In her ruling Judge Yassmín Barrios determined that the evidence introduced in trial and the end result of the military campaign — the killing of 5.5 percent of an ethnic group — constituted the sufficiency of proof of the charge of genocide as well as crimes against humanity. She also determined that “command responsibility” meant that Ríos Montt had clear knowledge of and authority over the military campaign and constituted proof of his guilt. The Constitutional Court then vacated the ruling ten days after it was issued on questionable due process grounds. Human rights organizations criticized the ruling and charged that the Constitutional Court politicized the case due to public opposition of the trial by President Otto Peréz, a former general, and pressure organized by the business community.

A lower court ruled in 2015 that Ríos Montt must face retrial, despite his increasing dementia. The case was scheduled to be reheard in January 2016, but it is delayed pending appeal of the lower court’s ruling.

Current Issues

In January 2014, the Constitutional Court also ordered Paz y Paz’s term as Attorney General to be shortened by seven months before her term was set to expire.  The Court was seen as acting on the political wishes of President Otto Peréz, who had opposed not just the Ríos Montt trial but also Paz y Paz’s broader anti-corruption campaign. A former head of the Supreme Court, Thelma Aldana, was appointed in her stead in May 2014.

Aldana was believed to have the general backing of the right-wing and military establishment and was not expected to continue the anti-corruption and human rights cases of Paz y Paz, an ally of the former left-wing UNE-led government. Aldana, however, surprised observers when she began leading an investigation into allegations that high-level officials had organized a wide ranging scheme to lower customs duties in exchange for bribes. By May 2015, the investigation had been extended by involvement of the U.N. International Commission Against Impunity in Guatemala (CICIG). Its report led to charges against the vice president and soon it became clear that the scheme — involving hundreds of millions of dollars in both bribes and lost revenue — had been orchestrated by President Otto Peréz himself (see link to the International Crisis Group’s report in Resources).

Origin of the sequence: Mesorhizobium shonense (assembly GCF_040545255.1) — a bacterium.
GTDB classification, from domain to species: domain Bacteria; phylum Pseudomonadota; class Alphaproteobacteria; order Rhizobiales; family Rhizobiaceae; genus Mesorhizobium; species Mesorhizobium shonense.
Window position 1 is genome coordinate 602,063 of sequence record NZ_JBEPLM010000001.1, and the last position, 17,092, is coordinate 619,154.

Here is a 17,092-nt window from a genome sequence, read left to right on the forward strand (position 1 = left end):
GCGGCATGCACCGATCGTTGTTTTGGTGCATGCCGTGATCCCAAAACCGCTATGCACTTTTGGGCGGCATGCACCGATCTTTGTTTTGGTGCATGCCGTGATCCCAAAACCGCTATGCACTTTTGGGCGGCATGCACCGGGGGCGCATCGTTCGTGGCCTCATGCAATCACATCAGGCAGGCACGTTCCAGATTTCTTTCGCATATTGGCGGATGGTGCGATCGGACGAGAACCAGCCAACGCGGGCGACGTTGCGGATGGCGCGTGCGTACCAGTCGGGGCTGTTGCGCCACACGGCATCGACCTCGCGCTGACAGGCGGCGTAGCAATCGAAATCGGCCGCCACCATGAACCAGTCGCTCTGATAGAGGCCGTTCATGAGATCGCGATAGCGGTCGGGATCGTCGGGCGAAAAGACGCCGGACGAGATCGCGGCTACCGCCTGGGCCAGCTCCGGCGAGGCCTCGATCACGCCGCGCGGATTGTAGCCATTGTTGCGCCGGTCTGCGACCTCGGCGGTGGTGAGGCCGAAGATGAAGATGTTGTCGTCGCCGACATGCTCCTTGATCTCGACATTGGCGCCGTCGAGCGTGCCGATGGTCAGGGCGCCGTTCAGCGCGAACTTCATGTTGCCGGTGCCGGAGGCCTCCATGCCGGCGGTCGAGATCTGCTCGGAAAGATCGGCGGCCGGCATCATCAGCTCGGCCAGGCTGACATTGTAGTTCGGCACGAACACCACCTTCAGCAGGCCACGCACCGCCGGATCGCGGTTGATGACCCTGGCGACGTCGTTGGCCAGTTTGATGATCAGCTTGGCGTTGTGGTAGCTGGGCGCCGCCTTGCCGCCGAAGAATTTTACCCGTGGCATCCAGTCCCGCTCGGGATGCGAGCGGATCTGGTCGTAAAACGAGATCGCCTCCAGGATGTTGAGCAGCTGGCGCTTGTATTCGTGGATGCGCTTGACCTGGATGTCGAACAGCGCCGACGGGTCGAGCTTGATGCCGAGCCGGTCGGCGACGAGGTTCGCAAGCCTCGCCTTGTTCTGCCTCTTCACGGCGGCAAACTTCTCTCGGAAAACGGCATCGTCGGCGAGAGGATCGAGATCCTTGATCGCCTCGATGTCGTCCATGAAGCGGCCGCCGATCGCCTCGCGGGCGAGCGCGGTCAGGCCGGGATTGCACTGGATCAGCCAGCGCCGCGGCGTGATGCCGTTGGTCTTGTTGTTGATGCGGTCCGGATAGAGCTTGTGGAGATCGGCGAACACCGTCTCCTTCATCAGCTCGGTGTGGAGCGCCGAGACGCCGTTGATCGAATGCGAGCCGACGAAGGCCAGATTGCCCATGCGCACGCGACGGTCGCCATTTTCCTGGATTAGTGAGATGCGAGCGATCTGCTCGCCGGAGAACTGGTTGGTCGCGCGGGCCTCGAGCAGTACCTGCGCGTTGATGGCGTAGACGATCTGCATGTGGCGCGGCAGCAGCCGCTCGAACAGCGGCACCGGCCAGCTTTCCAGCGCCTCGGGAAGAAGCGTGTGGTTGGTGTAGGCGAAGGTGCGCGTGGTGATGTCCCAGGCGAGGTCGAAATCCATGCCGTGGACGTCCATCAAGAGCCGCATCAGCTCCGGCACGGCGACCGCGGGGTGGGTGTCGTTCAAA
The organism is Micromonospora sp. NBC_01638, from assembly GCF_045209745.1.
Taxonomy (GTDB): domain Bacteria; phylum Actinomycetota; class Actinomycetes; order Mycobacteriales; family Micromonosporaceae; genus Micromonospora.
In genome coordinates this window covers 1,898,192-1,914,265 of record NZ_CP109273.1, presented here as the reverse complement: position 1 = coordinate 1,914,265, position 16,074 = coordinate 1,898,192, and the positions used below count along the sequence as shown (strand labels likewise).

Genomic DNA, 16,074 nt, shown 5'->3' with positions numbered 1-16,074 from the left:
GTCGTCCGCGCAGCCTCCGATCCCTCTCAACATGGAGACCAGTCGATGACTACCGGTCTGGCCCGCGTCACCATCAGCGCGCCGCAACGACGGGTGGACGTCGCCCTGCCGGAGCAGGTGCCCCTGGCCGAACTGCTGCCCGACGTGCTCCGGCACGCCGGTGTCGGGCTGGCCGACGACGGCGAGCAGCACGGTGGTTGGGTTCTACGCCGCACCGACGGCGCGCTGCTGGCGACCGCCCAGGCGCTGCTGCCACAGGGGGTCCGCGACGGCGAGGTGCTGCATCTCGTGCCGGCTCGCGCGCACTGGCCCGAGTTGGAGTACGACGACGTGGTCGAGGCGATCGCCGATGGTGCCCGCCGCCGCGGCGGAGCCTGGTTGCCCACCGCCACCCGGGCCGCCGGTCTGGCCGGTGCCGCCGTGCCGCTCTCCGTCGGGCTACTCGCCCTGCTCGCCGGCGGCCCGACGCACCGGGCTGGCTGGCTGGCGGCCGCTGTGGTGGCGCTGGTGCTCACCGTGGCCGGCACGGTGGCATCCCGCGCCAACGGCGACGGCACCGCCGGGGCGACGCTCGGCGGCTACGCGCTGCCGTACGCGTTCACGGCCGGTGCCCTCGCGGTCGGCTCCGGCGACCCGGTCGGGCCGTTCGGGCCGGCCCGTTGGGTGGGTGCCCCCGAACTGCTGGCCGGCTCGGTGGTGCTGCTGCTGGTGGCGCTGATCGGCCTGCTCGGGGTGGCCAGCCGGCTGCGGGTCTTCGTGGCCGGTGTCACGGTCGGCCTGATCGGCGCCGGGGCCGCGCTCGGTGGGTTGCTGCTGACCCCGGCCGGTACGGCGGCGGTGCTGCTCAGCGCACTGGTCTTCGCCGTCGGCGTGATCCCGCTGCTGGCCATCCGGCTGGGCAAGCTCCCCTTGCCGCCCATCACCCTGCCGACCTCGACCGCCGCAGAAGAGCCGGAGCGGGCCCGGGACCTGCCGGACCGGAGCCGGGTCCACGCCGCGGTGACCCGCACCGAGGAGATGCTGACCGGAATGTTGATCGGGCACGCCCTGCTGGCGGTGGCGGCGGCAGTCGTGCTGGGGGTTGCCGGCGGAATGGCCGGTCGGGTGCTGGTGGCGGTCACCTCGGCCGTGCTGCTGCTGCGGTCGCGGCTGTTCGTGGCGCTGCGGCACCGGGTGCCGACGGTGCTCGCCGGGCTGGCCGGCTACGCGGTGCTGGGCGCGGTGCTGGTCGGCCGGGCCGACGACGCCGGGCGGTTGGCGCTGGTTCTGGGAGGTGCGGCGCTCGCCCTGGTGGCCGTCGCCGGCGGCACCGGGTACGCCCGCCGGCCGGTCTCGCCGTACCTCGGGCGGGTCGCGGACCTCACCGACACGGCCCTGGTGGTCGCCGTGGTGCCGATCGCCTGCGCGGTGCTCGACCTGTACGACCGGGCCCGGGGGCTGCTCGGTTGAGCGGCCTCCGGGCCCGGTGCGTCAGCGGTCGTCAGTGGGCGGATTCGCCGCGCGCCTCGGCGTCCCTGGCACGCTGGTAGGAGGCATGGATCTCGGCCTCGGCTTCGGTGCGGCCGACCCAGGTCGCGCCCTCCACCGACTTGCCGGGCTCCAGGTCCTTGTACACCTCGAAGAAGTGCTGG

A broad civic campaign was organized to demand Otto Peréz’s resignation and prosecution, leading to mass demonstrations in Guatemala City and other cities in August and early September. Soon after the Congress removed the president’s immunity from prosecution, Otto Peréz resigned on September 4. He was immediately jailed to face corruption charges. The resignation came two days before the first round of voting for Otto Peréz’s successor in scheduled 2015 elections. The winner in the first round, running on the platform “I am not a thief,” was Jimmy Morales, a comedian one of whose well known characters is a bumbling politician. He went on to win the second round with 67 percent of the vote against the UNE candidate, Sandra Torres, who was now allowed to run for the presidency.

The mandate, however, is unclear: more than half of Guatemala’s eligible voters did not cast ballots in the second round. In fact, Morales was not a candidate of the civic movement but of a new right-wing party made up of former military officers and backed by Guatemala’s conservative business federation. Some of the military officers, it has turned out, have close ties to Ríos Montt. Nevertheless, Morales’s election was the product of another clear demonstration of Guatemala’s “people power.” As a result, Morales has indicated support for Thelma Aldana’s corruption prosecutions and the continued effort to re-try Ríos Montt.

Attorney General Thelma Aldana has also pressed forward with additional human rights cases that have further challenged the entrenched position of the military establishment in Guatemalan politics. In January 2016, the Attorney General’s office ordered the arrest of 18 former high-ranking military officers, including a former army chief of staff and head of military intelligence. Most of the charges are the result of a three-year investigation into crimes committed at a military base in the central region of Alta Verapaz, where investigators found the remains of 558 people, including 90 children, killed in a period from 1981 to 1986. Four officers are charged with the disappearance of a youth in Guatemala City. Among the officers is a member of congress from President Morales’s party, whom Aldana is asking the Constitutional Court to strip of his legal immunity.

Guatemala continues to have an unstable political foundation. Business and military elites have constantly manipulated political parties so that it has been difficult to establish a stable multiparty system. Corruption at the highest levels and interference with state institutions like the Constitutional Court continue to bring new challenges to Guatemala’s constitutional system. In recent years, it has been the efforts  of independent Attorney Generals that have helped maintain the functioning of the constitution and established a measure of accountability of officials for human rights violations and corruption. It remains to be seen whether the foundation for a democratic system having strong constitutional limits and accountability will be strengthened or weakened.